3-rx.comCustomer Support
HomeAbout UsFAQContactHelp
News Center
Health Centers
Medical Encyclopedia
Drugs & Medications
Diseases & Conditions
Medical Symptoms
Med. Tests & Exams
Surgery & Procedures
Injuries & Wounds
Diet & Nutrition
Special Topics

\"$alt_text\"');"); } else { echo"\"$alt_text\""; } ?>

You are here : 3-RX.com > Medical Encyclopedia > Diseases and Conditions > Generalized Tonic-Clonic Seizure: Prevention & Expectations
      Category : Health Centers > Brain and Nervous System

Generalized Tonic-Clonic Seizure

Alternate Names : Grand Mal Seizure

Generalized Tonic-Clonic Seizure | Symptoms & Signs | Diagnosis & Tests | Prevention & Expectations | Treatment & Monitoring

What can be done to prevent the injury?

By reducing excessive alcohol use, a person decreases his or her risk of seizures. However, if a person with alcoholism stops drinking completely, the risk of withdrawal seizures increases. A sudden withdrawal from certain medicines, such as phenobarbital, can also cause seizures. It's important to follow the healthcare provider's prescription for decreasing or stopping a medicine or alcohol.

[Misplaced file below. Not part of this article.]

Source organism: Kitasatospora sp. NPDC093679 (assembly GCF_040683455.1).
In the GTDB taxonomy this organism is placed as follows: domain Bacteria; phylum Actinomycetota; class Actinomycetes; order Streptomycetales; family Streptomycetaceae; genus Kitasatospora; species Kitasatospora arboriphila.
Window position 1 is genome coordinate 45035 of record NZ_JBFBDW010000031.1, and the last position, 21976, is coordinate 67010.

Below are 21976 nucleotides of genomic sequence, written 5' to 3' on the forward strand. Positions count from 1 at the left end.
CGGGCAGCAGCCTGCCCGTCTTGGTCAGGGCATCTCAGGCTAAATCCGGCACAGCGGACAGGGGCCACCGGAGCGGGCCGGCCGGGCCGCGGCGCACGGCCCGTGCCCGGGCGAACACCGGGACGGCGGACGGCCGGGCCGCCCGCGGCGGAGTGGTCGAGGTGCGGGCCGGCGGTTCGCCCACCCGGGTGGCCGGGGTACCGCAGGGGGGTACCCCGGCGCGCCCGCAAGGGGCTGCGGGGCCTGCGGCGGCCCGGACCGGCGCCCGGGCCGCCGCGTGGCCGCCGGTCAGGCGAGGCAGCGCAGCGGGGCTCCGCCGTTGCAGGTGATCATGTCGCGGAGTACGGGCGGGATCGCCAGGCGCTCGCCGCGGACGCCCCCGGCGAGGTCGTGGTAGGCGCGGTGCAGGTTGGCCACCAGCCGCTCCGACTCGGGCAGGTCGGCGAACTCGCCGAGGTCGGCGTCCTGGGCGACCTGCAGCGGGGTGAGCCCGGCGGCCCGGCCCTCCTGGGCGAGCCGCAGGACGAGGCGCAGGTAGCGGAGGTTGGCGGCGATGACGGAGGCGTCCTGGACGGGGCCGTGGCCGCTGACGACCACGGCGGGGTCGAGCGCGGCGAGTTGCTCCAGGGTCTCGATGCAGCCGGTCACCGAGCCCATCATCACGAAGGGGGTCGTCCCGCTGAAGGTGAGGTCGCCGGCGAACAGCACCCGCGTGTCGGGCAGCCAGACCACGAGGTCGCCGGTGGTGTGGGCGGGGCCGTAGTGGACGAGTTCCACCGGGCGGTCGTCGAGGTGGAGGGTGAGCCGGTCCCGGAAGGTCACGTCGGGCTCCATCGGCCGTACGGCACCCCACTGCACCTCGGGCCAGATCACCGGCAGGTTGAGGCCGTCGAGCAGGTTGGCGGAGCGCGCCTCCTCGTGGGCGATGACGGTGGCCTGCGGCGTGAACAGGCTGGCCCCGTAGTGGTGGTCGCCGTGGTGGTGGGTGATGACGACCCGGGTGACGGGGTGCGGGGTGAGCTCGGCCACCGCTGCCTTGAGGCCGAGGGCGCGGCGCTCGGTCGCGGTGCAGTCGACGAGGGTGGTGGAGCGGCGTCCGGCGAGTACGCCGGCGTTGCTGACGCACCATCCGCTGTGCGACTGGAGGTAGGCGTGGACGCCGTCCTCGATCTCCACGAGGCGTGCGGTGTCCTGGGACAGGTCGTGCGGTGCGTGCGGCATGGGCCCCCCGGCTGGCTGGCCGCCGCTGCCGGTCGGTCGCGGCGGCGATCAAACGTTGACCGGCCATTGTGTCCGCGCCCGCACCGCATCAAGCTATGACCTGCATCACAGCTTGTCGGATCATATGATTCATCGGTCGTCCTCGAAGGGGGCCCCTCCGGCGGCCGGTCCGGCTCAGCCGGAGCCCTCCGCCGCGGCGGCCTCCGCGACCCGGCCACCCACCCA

Keeping blood pressure under control reduces a person's risk of seizures. It also helps prevent stroke, which can lead to seizures. People with epilepsy need to take their medicines as prescribed.

Protection against head injury is critical for all ages. Following sports safety guidelines for children, adolescents, and adults can prevent some injuries.

Many times, there is no way to prevent the onset of epilepsy. Once it is diagnosed, individuals can lower their risk of seizures by:

  • avoiding excess alcohol
  • avoiding illegal drugs, especially marijuana and cocaine
  • getting enough sleep
  • limiting intake of stimulants such as caffeine
  • recognizing and avoiding known factors that trigger their own seizures
  • seeking prompt treatment for fever and illness
  • taking all medicines as prescribed
  • What are the long-term effects of the condition?

    Seizures can lead to physical injury from falling. Epilepsy may interfere with school or work.

    What are the risks to others?

    Generalized tonic-clonic seizures are not contagious and pose no risk to others.

    Previous section


    Next section

    Generalized Tonic-Clonic Seizure: Diagnosis & Tests


    Generalized Tonic-Clonic Seizure: Treatment & Monitoring

    Author: Gerald C. McIntosh, MD
    Reviewer: Karen Preston, PHN, MS, CRRN
    Date Reviewed: 05/31/01

    \"$alt_text\"');"); } else { echo"\"$alt_text\""; } ?>

    Home | About Us | FAQ | Contact | Advertising Policy | Privacy Policy | Bookmark Site